How Do I ... Gauge Business Risk

An entity-level risk assessment provides management the basis from which to make a range of decisions, such as determining internal audit coverage, insurance coverage, and overall risk tolerance. By recognizing and appreciating the potential impact of entitywide risks, an organization can select responses that align with its business objectives and risk appetite. Plus, findings from the assessment can be used for establishing the scope of internal audits, audit objectives, covered areas, internal control testing, or assistance with the independent financial auditors' work.


Entity risk assessment typically consists of a general, top-down process that focuses first on the most crucial entity-level risks — those risks posing the greatest threats to the organization. Each risk is assessed according to its likelihood and potential impact, which in turn helps determine risk severity and priority. Management can use this information to drill down to the risks affecting significant processes for the company's most crucial activities. Examples of entity-level risks include:

  • Identification and assessment of environmental exposures.
  • Expanding dependence on technology.
  • Increase in foreign activities.

Risk assessment is not a static activity: Internal and external events throughout the year present new risks and alter the likelihood and impact of previously identified risks.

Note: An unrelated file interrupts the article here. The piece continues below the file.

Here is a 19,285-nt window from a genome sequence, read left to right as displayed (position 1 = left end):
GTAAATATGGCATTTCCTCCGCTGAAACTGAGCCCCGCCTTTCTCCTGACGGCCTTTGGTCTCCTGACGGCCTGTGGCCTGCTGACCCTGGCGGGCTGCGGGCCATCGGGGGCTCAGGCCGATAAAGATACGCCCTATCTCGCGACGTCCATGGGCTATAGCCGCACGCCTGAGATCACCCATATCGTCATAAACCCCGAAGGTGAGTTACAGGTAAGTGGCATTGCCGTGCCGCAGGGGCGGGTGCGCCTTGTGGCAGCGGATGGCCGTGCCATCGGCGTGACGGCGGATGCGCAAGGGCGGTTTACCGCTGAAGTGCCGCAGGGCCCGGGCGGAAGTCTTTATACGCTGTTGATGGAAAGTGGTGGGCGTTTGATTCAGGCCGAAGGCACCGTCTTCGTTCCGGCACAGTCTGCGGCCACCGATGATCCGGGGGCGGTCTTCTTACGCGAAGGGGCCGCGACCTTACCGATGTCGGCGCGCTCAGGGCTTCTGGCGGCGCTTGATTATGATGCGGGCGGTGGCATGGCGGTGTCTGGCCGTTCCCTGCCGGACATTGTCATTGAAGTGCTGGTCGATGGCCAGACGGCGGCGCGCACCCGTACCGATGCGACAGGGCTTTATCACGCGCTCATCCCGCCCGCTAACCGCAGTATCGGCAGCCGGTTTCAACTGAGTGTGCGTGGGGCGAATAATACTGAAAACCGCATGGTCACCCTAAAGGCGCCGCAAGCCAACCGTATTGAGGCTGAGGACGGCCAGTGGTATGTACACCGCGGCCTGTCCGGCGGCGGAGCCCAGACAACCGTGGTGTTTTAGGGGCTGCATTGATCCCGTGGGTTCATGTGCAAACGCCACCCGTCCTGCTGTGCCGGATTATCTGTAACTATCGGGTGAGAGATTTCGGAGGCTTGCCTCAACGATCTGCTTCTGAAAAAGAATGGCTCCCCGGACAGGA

Risk assessment is essential for implementing any set of risk management and response efforts. The Committee of Sponsoring Organizations of the Treadway Commission's Enterprise Risk Management — Integrated Framework (COSO ERM), for example, includes Risk Assessment as one of its eight primary components. The remaining components are: Internal Environment, Objective Setting, Event Identification, Risk Response, Control Activities, Information and Communication, and Monitoring.


Risk assessment nurtures a variety of residual benefits. It enables organizations to evaluate strategic decisions based on their risk appetite, or the degree of risk they're willing to accept. Any number of strategies might achieve a corporate objective — assessing the risks associated with each option enables the organization to select the most appropriate strategy.

Effective risk assessment helps organizations become more responsive to change; reduces the chance of adverse, unreported events; and enhances transparency. By continually assessing risk, a company can not just survive, but thrive.

Adapted from "Gauging Business Risk" by Alyssa G. Martin (Internal Auditor, "Back to Basics," June 2006)

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